For those who didn’t know him, Hal Finney was always extremely active in the cryptology community. Finney was one of the earliest members of the PGP Corporation and ran the world’s first anonymous remailer. Through his connections, Finney “met” Satoshi Nakamoto online and became the recipient of the world’s first Bitcoin transaction. Unfortunately, in August 2009, Finney was diagnosed with ALS, and passed away earlier this week on August 28th. He will be missed by CCN and everyone in the community.
Despite being ridiculed by the Bitcoin community for supposedly “losing” over 800,000 bitcoins, Mark Karpelès is back with a new business venture. This time, he’s started a web hosting company that, interestingly, does not accept bitcoins. In an exclusive interview with CCN, Karpelès responded to his many critics in the Bitcoin community.
“I am sorry for what happened to everyone and [I am] trying to work toward making things better.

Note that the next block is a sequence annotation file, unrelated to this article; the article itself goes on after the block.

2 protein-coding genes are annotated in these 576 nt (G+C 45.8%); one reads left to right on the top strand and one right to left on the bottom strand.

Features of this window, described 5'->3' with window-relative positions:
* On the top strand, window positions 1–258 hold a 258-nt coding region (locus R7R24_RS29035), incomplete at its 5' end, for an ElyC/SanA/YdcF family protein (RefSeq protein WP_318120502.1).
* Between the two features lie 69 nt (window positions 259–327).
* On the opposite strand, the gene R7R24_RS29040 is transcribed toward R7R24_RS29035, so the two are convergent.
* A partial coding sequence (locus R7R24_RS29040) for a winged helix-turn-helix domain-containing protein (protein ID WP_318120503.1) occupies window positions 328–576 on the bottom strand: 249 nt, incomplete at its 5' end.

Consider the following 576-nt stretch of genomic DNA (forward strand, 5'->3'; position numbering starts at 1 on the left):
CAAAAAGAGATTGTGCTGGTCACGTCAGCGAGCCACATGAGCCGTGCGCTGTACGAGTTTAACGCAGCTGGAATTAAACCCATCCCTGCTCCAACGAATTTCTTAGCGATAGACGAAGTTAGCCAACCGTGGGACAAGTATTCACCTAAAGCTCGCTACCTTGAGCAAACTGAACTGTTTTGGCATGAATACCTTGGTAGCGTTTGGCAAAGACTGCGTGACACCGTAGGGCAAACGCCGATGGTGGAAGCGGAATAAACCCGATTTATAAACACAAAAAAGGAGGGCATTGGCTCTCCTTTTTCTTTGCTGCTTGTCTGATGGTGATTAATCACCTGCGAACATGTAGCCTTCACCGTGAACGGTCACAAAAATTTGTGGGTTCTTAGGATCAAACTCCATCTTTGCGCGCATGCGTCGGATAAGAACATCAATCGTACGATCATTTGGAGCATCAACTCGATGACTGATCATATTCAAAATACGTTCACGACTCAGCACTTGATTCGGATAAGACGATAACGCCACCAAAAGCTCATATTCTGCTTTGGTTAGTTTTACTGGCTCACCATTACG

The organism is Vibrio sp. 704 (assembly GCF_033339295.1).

I sincerely hope that what we are doing will be able to provide even a bit of relief.”
This week was also the week of mining for CryptoCoins News. In an exclusive interview with Josh Garza from GAW Miners, we discovered that GAW makes more in Bitcoin sales per day than Overstock. This is due to the company’s recent Hashlet announcement, which was so successful that it ended up crashing Shopify, the e-commerce platform used by GAW and many others. According to Garza,
“Hashlet has been the most successful product we’ve ever launched for a reason. With zero pool fees, depreciating hosting costs, exclusive access to the most profitable multipool on earth, and coming features like changeable algorithms and more, Hashlets are the most advanced and future-proof miners in the world.”
The Hashlet certainly has been a huge success. Whether a competitor steps up to challenge GAW any time soon remains to be seen.
Bitcoin works on a Proof of Work (POW) system where the odds of mining a block depend on the amount of work done by the miner. This isn’t necessarily a bad system, although many argue that a Proof of Stake (POS) system is safer in the long run. POS systems ensure that a person can mine depending on how many coins he/she holds. As a result, a 51% attack is more expensive and less alluring with a POS system. However, hoarding can become a problem with POS, which is already somewhat of a problem with Bitcoin. No system is entirely perfect, as both have their merits and their flaws. Should Bitcoin use a mixed system in the future? Or should an entirely new system be developed?
Images credited in their respective articles.
Last modified (UTC): September 1, 2014 00:09